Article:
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5 December 2011 | Adam Leach
Toyota has signed an agreement with rival automotive manufacturer BMW to buy 1.6 and 2.0 litre diesel engines for the manufacture of hybrid cars.
The “supply and development” deal between the two companies, which is part of a wider collaboration, will see Toyota begin receiving the engines in 2014. While Toyota - which manufactures the Prius hybrid vehicle - is not ready to reveal which models the engine will be used in, it stated that its European manufacturing plants would receive the engines.
In a speech announcing the collaboration, Didier Leroy, president and CEO of Toyota Motor Europe, suggested the companies would look to expand the deal to benefit from economies of scale by combining their buying power. He said: “By working together with an industry leader like BMW, we think we can do this [manufacturing hybrid cars] more efficiently, realising improved scale, reduced development costs and quicker speed to market.”
The collaboration will see them take advantage in areas where they are looking to develop. BMW will use it to further its expansion into “sales activities for engines” while Toyota will be able to put BMW’s engines into its cars, which are the highest selling in volume terms.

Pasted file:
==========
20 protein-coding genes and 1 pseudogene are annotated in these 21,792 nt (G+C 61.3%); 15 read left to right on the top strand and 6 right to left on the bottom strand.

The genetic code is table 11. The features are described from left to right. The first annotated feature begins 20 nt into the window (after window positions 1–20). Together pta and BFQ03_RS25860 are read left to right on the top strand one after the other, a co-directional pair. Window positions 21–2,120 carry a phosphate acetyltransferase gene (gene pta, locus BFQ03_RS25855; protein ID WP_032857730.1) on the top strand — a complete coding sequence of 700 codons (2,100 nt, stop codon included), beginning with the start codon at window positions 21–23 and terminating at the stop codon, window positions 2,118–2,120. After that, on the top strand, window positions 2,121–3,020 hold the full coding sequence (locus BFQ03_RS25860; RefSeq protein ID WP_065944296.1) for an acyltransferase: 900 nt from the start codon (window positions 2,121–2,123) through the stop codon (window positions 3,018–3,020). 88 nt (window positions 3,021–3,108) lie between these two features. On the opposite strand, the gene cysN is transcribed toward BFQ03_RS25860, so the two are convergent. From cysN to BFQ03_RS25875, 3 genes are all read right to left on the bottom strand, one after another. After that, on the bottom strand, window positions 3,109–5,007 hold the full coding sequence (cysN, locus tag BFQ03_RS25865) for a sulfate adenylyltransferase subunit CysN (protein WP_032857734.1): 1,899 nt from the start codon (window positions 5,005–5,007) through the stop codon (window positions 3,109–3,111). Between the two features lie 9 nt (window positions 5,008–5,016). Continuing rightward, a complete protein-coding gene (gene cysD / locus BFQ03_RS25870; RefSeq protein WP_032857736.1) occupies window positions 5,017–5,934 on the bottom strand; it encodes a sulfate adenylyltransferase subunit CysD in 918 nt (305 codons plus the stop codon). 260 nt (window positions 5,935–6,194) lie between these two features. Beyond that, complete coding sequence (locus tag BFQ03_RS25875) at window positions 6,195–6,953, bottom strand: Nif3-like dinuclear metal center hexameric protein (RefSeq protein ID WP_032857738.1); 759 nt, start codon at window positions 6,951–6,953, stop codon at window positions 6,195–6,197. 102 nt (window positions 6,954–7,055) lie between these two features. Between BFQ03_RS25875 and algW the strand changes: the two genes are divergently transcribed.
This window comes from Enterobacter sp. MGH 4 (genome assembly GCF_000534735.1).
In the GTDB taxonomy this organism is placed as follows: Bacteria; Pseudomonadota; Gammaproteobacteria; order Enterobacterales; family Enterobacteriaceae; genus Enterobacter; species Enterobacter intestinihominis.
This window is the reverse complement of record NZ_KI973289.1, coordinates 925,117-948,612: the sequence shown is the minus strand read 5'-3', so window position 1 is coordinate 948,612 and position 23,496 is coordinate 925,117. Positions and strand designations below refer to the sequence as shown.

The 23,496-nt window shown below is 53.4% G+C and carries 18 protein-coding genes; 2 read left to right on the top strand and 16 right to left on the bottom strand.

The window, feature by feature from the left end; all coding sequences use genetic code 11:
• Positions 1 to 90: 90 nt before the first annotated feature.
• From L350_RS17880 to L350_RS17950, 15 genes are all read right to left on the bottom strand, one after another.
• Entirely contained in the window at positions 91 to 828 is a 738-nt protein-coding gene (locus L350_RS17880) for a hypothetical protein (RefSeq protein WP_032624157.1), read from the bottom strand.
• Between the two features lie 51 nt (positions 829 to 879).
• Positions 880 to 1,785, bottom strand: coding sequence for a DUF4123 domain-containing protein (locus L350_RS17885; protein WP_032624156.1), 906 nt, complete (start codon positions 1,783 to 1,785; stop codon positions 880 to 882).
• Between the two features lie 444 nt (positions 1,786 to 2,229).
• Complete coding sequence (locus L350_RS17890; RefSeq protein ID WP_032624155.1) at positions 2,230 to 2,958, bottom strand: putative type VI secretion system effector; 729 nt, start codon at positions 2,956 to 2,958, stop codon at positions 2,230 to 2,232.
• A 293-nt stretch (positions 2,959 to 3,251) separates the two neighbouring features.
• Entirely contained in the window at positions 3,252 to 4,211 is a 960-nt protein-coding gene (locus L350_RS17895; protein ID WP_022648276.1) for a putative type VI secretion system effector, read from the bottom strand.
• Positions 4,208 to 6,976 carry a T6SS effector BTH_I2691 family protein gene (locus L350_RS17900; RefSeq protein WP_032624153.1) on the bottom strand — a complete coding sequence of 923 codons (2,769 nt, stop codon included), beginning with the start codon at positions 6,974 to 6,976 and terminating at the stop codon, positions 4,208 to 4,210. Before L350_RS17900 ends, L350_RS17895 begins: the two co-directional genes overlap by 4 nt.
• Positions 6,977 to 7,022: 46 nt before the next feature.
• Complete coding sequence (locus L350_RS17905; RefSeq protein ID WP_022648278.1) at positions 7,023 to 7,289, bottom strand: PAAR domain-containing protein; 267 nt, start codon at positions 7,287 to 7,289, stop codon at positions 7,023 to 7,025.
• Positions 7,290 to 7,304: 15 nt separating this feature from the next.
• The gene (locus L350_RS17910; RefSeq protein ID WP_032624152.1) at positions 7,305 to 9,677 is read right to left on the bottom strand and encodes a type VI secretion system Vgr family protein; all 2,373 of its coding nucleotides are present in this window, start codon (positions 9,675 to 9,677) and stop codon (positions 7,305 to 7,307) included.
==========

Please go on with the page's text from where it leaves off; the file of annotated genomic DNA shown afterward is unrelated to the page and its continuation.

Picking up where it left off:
Norbert Reithofer, chairman of the board of management at BMW, said: “Supplying Toyota with our fuel efficient and dynamic diesel engines represents another important step in the planned expansion of our sales activities for engines and powertrain system.”
The deal with Toyota is the latest in a line of deals that BMW have made with competitors. Since 2008 it has teamed up with fellow German carmaker Daimler to negotiate better prices on purchasing raw materials. Earlier this year it set up a joint venture with PSA Peugeot Citroën to joint purchase car components for hybrid models.